Getting Oriented

Laid out in a more-or-less regular grid pattern, Baltimore is fairly easy to navigate. Pratt Street runs east along the Inner Harbor; from there the major northbound arteries are Charles Street and the Jones Falls Expressway (I–83). Cross-street addresses are marked "East" or "West" according to which side of Charles Street they are on; similarly, Baltimore Street marks the dividing line between north and south. Residents refer to areas of the city by the direction of these major arteries: thus, South Baltimore, North Baltimore, East Baltimore, West Baltimore, Northeast Baltimore, Northwest Baltimore, etc. The major downtown north–south thoroughfares are Charles and St. Paul streets (north of Baltimore Street) and Light Street (south of Baltimore). Downtown, east–west traffic depends heavily on Pratt and Lombard streets. The downtown area is bounded by Martin Luther King Boulevard on the west and by the Jones Falls Expressway (President Street) on the east.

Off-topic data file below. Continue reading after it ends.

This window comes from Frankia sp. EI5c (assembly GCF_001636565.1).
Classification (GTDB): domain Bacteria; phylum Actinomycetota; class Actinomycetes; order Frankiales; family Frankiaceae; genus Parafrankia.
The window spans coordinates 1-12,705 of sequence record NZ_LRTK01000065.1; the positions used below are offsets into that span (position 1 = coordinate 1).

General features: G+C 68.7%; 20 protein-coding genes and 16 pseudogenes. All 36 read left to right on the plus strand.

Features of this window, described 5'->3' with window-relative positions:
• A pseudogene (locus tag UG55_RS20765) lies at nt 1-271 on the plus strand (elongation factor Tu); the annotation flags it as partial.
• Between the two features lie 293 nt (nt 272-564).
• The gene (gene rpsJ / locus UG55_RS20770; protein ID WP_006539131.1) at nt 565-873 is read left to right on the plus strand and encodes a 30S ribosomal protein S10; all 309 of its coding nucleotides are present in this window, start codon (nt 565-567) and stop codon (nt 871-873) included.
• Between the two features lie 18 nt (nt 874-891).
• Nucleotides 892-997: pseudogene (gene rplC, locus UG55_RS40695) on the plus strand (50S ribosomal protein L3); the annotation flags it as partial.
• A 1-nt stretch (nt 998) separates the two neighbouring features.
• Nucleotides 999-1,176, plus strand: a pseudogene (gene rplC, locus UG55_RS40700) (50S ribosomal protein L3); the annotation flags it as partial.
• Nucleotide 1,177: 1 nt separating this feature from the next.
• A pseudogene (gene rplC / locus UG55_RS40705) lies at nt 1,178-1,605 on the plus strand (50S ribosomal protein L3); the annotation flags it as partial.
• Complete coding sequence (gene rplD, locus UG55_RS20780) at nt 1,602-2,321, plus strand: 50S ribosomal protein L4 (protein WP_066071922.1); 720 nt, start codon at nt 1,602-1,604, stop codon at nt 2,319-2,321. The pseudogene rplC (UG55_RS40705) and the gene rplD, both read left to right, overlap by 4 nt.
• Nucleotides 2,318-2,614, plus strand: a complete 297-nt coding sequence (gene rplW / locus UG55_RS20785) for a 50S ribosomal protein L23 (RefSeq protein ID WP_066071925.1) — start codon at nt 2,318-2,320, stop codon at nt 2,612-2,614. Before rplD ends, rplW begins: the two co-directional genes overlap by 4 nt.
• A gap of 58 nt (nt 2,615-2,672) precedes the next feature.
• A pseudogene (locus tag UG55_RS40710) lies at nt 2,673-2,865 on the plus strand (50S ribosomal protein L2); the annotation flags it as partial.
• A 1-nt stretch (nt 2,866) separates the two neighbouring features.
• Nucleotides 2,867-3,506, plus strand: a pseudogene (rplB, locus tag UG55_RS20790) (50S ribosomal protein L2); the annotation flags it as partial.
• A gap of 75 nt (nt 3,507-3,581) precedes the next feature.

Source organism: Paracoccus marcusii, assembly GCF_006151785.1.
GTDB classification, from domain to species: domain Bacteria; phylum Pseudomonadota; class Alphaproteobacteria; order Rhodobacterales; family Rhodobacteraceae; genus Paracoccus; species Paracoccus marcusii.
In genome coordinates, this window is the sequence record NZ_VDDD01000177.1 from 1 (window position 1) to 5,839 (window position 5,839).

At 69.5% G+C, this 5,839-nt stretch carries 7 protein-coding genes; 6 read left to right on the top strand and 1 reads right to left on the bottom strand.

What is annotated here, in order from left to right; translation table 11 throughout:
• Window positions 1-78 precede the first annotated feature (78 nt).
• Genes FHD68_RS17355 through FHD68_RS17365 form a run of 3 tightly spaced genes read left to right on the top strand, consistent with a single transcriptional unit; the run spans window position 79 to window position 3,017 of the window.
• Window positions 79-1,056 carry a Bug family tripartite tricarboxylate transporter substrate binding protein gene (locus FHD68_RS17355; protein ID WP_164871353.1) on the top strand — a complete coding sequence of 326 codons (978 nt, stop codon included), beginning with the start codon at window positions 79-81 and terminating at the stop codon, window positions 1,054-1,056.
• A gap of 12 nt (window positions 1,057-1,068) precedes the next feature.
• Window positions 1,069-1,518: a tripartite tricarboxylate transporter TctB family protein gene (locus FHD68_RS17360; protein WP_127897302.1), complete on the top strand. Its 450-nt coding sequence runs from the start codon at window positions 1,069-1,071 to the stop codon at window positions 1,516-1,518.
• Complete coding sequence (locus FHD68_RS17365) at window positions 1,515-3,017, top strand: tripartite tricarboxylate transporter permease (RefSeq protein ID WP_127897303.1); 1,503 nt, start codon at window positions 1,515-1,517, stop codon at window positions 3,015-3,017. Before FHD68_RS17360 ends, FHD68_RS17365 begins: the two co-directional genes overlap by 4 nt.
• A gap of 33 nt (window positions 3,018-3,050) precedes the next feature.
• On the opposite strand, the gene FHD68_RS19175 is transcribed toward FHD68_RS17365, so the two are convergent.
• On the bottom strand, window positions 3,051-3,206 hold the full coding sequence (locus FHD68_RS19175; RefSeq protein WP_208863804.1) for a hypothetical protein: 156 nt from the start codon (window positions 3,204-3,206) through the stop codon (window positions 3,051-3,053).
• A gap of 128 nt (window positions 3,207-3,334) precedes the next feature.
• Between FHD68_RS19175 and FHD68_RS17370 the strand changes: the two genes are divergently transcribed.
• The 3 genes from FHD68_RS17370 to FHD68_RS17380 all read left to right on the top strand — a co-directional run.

Mount Vernon. Baltimore's arts and culture scene is focused on Mount Vernon. Some of the city's grandest architecture can be seen on Charles Street.

Charles Village. Students, professors, writers, and artists are drawn to the area's intellectual environment, centered around Johns Hopkins University.

Inner Harbor and Harbor East. South of the city center, the Inner Harbor is the city's biggest destination, filled with popular attractions like the National Aquarium, Harborplace shopping centers, and the Maryland Science Center.

Fells Point. To the east of Inner Harbor, Fells Point is just a water taxi away. Shops, two small museums, and the neighborhood's many pubs—most of which host live local bands daily—attract both locals and tourists.

Station North. The formerly blighted area around Penn Station has become a hub for galleries, theaters, artist studios, and hipster bars and restaurants.

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